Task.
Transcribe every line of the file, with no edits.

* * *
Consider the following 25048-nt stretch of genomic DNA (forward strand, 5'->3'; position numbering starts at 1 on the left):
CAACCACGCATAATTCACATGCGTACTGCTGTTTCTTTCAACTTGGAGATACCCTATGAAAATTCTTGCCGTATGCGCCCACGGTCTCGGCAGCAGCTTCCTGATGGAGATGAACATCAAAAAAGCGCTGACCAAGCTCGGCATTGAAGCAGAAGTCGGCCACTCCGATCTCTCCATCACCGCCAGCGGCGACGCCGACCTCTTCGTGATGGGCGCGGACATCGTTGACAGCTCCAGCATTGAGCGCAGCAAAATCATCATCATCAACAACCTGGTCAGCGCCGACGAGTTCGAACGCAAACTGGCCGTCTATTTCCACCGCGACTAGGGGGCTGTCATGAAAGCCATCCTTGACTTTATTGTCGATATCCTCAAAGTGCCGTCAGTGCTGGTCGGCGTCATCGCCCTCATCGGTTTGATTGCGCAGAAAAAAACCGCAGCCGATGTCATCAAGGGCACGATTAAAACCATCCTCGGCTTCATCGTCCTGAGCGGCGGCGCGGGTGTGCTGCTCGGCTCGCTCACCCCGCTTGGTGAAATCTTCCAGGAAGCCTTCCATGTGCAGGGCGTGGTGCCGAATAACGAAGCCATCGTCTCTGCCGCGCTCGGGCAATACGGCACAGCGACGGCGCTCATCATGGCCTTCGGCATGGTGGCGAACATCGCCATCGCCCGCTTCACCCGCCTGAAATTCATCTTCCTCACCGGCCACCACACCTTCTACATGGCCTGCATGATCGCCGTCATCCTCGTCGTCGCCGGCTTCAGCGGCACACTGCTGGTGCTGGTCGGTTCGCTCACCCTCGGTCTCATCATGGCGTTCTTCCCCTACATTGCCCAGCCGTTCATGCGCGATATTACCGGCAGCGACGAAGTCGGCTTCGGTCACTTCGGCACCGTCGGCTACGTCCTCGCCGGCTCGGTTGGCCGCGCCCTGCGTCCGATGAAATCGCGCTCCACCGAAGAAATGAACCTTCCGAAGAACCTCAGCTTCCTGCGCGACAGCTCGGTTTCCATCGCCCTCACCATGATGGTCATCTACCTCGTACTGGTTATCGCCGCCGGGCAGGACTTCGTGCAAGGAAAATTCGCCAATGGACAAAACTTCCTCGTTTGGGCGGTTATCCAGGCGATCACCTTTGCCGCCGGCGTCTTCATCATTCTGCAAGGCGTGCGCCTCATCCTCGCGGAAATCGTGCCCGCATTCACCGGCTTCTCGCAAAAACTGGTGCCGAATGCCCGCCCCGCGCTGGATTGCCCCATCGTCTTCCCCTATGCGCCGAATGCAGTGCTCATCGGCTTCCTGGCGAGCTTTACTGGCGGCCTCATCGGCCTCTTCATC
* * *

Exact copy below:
Consider the following 25048-nt stretch of genomic DNA (forward strand, 5'->3'; position numbering starts at 1 on the left):
CAACCACGCATAATTCACATGCGTACTGCTGTTTCTTTCAACTTGGAGATACCCTATGAAAATTCTTGCCGTATGCGCCCACGGTCTCGGCAGCAGCTTCCTGATGGAGATGAACATCAAAAAAGCGCTGACCAAGCTCGGCATTGAAGCAGAAGTCGGCCACTCCGATCTCTCCATCACCGCCAGCGGCGACGCCGACCTCTTCGTGATGGGCGCGGACATCGTTGACAGCTCCAGCATTGAGCGCAGCAAAATCATCATCATCAACAACCTGGTCAGCGCCGACGAGTTCGAACGCAAACTGGCCGTCTATTTCCACCGCGACTAGGGGGCTGTCATGAAAGCCATCCTTGACTTTATTGTCGATATCCTCAAAGTGCCGTCAGTGCTGGTCGGCGTCATCGCCCTCATCGGTTTGATTGCGCAGAAAAAAACCGCAGCCGATGTCATCAAGGGCACGATTAAAACCATCCTCGGCTTCATCGTCCTGAGCGGCGGCGCGGGTGTGCTGCTCGGCTCGCTCACCCCGCTTGGTGAAATCTTCCAGGAAGCCTTCCATGTGCAGGGCGTGGTGCCGAATAACGAAGCCATCGTCTCTGCCGCGCTCGGGCAATACGGCACAGCGACGGCGCTCATCATGGCCTTCGGCATGGTGGCGAACATCGCCATCGCCCGCTTCACCCGCCTGAAATTCATCTTCCTCACCGGCCACCACACCTTCTACATGGCCTGCATGATCGCCGTCATCCTCGTCGTCGCCGGCTTCAGCGGCACACTGCTGGTGCTGGTCGGTTCGCTCACCCTCGGTCTCATCATGGCGTTCTTCCCCTACATTGCCCAGCCGTTCATGCGCGATATTACCGGCAGCGACGAAGTCGGCTTCGGTCACTTCGGCACCGTCGGCTACGTCCTCGCCGGCTCGGTTGGCCGCGCCCTGCGTCCGATGAAATCGCGCTCCACCGAAGAAATGAACCTTCCGAAGAACCTCAGCTTCCTGCGCGACAGCTCGGTTTCCATCGCCCTCACCATGATGGTCATCTACCTCGTACTGGTTATCGCCGCCGGGCAGGACTTCGTGCAAGGAAAATTCGCCAATGGACAAAACTTCCTCGTTTGGGCGGTTATCCAGGCGATCACCTTTGCCGCCGGCGTCTTCATCATTCTGCAAGGCGTGCGCCTCATCCTCGCGGAAATCGTGCCCGCATTCACCGGCTTCTCGCAAAAACTGGTGCCGAATGCCCGCCCCGCGCTGGATTGCCCCATCGTCTTCCCCTATGCGCCGAATGCAGTGCTCATCGGCTTCCTGGCGAGCTTTACTGGCGGCCTCATCGGCCTCTTCATC